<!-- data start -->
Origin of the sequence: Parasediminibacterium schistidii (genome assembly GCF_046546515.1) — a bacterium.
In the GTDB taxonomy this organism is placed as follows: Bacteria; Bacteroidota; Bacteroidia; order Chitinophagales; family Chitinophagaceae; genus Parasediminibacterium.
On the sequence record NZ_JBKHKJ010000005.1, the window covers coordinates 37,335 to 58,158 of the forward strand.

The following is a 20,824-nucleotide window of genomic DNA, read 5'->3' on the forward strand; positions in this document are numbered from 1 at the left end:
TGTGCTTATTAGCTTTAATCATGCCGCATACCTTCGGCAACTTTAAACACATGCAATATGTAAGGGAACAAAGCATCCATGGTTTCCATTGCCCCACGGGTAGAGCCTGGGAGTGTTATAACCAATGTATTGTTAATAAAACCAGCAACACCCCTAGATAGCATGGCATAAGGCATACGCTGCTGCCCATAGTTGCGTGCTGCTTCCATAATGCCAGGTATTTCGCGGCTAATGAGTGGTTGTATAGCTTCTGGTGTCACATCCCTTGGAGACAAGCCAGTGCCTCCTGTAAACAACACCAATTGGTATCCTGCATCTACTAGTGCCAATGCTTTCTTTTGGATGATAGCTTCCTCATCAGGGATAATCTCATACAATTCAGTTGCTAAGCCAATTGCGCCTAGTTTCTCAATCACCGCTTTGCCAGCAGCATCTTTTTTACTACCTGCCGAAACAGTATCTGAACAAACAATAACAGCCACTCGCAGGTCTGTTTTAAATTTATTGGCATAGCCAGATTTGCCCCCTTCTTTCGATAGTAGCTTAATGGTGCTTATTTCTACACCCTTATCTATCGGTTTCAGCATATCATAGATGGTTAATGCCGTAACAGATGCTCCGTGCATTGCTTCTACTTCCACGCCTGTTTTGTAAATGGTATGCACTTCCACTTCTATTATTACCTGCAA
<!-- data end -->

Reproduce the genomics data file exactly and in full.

Origin of the sequence: Parasediminibacterium schistidii (genome assembly GCF_046546515.1) — a bacterium.
In the GTDB taxonomy this organism is placed as follows: Bacteria; Bacteroidota; Bacteroidia; order Chitinophagales; family Chitinophagaceae; genus Parasediminibacterium.
On the sequence record NZ_JBKHKJ010000005.1, the window covers coordinates 37,335 to 58,158 of the forward strand.

The following is a 20,824-nucleotide window of genomic DNA, read 5'->3' on the forward strand; positions in this document are numbered from 1 at the left end:
TGTGCTTATTAGCTTTAATCATGCCGCATACCTTCGGCAACTTTAAACACATGCAATATGTAAGGGAACAAAGCATCCATGGTTTCCATTGCCCCACGGGTAGAGCCTGGGAGTGTTATAACCAATGTATTGTTAATAAAACCAGCAACACCCCTAGATAGCATGGCATAAGGCATACGCTGCTGCCCATAGTTGCGTGCTGCTTCCATAATGCCAGGTATTTCGCGGCTAATGAGTGGTTGTATAGCTTCTGGTGTCACATCCCTTGGAGACAAGCCAGTGCCTCCTGTAAACAACACCAATTGGTATCCTGCATCTACTAGTGCCAATGCTTTCTTTTGGATGATAGCTTCCTCATCAGGGATAATCTCATACAATTCAGTTGCTAAGCCAATTGCGCCTAGTTTCTCAATCACCGCTTTGCCAGCAGCATCTTTTTTACTACCTGCCGAAACAGTATCTGAACAAACAATAACAGCCACTCGCAGGTCTGTTTTAAATTTATTGGCATAGCCAGATTTGCCCCCTTCTTTCGATAGTAGCTTAATGGTGCTTATTTCTACACCCTTATCTATCGGTTTCAGCATATCATAGATGGTTAATGCCGTAACAGATGCTCCGTGCATTGCTTCTACTTCCACGCCTGTTTTGTAAATGGTATGCACTTCCACTTCTATTATTACCTGCAA